Police Experts Raise Concerns Over 'Red Flags' in Noor's Psych Evaluation, Field Training

September 06, 2018 09:38 PM

Police experts say Mohamed Noor's psych evaluation should have immediately raised red flags within the Minneapolis Police Department before the former officer was hired.

Noor is charged with shooting and killing Justine Damond in an alley in July 2017. Damond had called 911 to report a possible sexual assault behind her home. 

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In court documents filed this week, Hennepin County prosecutors argue that Noor's own answers to questions in his pre-hire screening demonstrate that he was "unsuited for the job."

RELATED: Court Documents: Prosecutors Say Noor Showed a Reckless Disregard For Human Life

After reviewing the court filing, former MPD officer Michael Quinn agreed.

"This man should have never made it through the field training program," Quinn said.

Quinn ran the Minneapolis Police Training Academy during the 1990s. He said the incidents raise serious "red flags" about Noor's ability to carry out the job.

RELATED: Timeline of Justine Damond Shooting

Among them, prosecutors detail a minor traffic stop, writing in the court filing that Noor "pulled out his gun, carried it toward the car, and pointed it into the driver's window at the driver's head before uttering a word."

Prosecutors also point to an evaluation completed by Noor's field training officer, who wrote that "while police calls were pending, (Noor) drove around in circles, ignoring calls when he could have self-assigned to them."

In his review, Quinn said Noor demonstrated a pattern of behavior that should have disqualified him from the job.

RELATED: Noor Seeks Stay in Civil Lawsuit

"To me, either one of those would have been the end of his employment," Quinn said.

In addition to listing specific on the job incidents, prosecutors also bring in several details from Noor's psych evaluation.

Prosecutors argue that Noor himself "reported disliking people and being around them," and that he "self-reported disinterest in interacting with other people."

The psych tests showed, according to court documents that Noor "is more likely to become impatient with others over minor infractions" and "is more likely to exhibit difficulties confronting subjects."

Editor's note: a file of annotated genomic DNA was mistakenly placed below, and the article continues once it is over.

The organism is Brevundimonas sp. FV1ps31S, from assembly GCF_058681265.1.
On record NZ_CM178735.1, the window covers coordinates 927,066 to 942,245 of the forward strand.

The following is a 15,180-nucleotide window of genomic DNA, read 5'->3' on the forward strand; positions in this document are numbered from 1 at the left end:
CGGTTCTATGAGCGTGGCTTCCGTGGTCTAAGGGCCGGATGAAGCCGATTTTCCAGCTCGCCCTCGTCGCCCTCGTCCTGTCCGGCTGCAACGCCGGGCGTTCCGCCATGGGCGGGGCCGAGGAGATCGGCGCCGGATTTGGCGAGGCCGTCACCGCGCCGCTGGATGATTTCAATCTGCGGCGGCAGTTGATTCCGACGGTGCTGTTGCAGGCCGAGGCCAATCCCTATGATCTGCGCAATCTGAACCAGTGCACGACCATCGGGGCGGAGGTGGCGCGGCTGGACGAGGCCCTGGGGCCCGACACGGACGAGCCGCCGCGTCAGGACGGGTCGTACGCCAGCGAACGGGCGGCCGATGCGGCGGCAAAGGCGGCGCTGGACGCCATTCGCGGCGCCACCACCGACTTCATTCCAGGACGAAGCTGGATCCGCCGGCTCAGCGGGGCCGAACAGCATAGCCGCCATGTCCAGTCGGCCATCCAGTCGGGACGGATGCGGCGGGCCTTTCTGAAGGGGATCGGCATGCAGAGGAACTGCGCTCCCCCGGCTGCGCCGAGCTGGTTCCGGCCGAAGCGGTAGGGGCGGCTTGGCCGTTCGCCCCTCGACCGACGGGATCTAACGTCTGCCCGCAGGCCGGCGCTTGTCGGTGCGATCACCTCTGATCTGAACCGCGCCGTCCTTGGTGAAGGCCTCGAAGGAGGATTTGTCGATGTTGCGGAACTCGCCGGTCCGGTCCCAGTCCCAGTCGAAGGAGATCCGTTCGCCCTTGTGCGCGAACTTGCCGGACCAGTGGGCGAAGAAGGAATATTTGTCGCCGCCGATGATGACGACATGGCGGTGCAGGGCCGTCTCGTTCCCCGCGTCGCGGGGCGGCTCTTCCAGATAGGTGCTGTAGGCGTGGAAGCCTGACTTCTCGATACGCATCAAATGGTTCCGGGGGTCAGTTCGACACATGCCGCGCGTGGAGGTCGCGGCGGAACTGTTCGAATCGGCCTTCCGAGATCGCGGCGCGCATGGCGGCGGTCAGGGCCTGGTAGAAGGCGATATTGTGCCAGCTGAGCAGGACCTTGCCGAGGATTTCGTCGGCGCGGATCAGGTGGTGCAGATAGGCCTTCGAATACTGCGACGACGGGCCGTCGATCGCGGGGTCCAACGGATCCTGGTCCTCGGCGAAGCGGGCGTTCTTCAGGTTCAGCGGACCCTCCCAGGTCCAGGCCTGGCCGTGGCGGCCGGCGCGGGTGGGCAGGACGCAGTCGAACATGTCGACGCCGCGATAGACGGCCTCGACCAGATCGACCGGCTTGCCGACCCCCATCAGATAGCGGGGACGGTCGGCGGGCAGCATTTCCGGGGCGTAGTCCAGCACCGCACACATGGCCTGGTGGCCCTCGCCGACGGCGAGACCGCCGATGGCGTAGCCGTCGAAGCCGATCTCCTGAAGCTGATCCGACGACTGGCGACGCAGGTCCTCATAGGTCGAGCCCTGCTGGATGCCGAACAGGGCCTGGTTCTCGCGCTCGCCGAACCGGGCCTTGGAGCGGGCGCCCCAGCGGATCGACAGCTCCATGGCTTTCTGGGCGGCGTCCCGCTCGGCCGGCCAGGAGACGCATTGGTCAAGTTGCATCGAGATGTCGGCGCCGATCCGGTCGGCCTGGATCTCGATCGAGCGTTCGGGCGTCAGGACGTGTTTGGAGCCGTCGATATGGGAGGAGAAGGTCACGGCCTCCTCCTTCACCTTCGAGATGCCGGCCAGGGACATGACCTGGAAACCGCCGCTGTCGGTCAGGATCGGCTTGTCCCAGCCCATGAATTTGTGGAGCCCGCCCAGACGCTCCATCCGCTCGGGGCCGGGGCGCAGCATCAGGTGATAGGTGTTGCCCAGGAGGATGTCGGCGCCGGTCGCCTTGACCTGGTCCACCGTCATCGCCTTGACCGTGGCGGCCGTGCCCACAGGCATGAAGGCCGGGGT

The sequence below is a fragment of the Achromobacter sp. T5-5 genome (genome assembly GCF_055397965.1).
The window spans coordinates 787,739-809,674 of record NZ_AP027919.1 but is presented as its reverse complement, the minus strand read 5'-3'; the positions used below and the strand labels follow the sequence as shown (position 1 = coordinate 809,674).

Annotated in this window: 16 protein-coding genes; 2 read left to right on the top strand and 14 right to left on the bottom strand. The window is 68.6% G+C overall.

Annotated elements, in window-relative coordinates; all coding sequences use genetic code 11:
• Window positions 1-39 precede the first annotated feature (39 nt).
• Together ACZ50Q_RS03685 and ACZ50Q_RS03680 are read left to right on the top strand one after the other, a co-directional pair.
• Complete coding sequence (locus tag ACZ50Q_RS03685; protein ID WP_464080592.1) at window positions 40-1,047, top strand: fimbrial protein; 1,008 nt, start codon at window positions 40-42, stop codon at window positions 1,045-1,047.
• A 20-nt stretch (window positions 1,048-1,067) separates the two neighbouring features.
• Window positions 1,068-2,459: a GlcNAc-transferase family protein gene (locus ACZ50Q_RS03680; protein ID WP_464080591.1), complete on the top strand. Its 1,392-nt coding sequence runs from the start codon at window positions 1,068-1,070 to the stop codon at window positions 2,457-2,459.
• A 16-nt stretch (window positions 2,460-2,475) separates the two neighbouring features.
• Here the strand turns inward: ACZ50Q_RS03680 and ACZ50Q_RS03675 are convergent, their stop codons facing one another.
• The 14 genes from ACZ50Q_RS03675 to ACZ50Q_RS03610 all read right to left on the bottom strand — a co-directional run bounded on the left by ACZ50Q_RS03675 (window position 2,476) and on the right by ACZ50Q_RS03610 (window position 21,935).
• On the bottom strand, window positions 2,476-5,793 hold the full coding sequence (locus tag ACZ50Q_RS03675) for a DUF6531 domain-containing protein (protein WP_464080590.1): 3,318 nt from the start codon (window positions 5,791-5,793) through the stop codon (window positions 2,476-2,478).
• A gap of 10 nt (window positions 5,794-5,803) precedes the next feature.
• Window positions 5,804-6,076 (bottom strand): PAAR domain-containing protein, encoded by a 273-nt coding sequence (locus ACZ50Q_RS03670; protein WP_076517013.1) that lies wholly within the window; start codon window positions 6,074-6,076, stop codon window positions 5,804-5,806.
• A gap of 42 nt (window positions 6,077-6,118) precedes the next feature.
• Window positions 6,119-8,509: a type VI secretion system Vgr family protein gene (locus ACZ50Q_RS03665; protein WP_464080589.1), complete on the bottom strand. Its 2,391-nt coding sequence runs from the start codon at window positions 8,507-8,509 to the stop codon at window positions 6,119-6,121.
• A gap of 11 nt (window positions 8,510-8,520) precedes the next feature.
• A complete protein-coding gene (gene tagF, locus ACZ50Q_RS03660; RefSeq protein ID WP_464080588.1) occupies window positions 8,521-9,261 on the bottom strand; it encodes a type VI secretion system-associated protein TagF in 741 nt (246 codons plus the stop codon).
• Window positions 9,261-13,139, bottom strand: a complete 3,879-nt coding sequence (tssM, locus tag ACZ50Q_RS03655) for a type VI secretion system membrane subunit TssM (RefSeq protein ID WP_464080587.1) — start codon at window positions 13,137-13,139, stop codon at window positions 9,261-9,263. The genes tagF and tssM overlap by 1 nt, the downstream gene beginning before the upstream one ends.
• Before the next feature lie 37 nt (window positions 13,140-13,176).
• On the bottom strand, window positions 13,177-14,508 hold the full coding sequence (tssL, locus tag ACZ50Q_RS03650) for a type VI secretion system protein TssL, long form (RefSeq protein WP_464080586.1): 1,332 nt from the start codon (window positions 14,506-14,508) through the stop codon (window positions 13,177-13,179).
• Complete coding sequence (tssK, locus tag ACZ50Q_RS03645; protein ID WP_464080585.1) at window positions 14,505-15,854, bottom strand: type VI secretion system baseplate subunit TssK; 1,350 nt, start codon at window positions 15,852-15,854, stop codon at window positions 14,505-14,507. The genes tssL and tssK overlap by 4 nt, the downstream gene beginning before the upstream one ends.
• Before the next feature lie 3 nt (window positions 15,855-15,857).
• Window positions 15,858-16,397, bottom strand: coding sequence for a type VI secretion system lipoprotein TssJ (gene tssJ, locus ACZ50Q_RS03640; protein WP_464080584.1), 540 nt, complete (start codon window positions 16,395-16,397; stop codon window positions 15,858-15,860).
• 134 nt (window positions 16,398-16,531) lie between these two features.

Quinn said with those details, the department should not have forwarded Noor onto the field training program.

RELATED: Lawsuit: Damond's Family Claims Former Minneapolis Police Officer, Partner 'Inexperienced'

"We did everything we could to get those candidates through and look past small things," Quinn said, recalling his time at the academy. "These are not small things in his case. These are things that when you look at what was written up in the psychological, these are things that are disqualifiers."

The court filings detail the psychiatrist concluded that Noor was "psychiatrically fit to work as a police officer." The reason given by the psychiatrist was that there was no evidence of "major mental illness, chemical dependence or personality disorder."

"You look at that and you say, well that really sounds like a bare minimum standard," said James Densley, associate professor of criminal justice at Metropolitan State University. "I don't think that jives too well with community expectations of who you want to be policing the streets."

When asked about both Noor's psych evaluation and field training, a spokesperson from the City of Minneapolis said because of the pending criminal case, they would not comment.

Peter Wold, one of Noor's attorneys, gave the following statement about this week's filings:

"We will respond to the prosecution's response to our motions to dismiss in writing to the court."

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Kirsten Swanson

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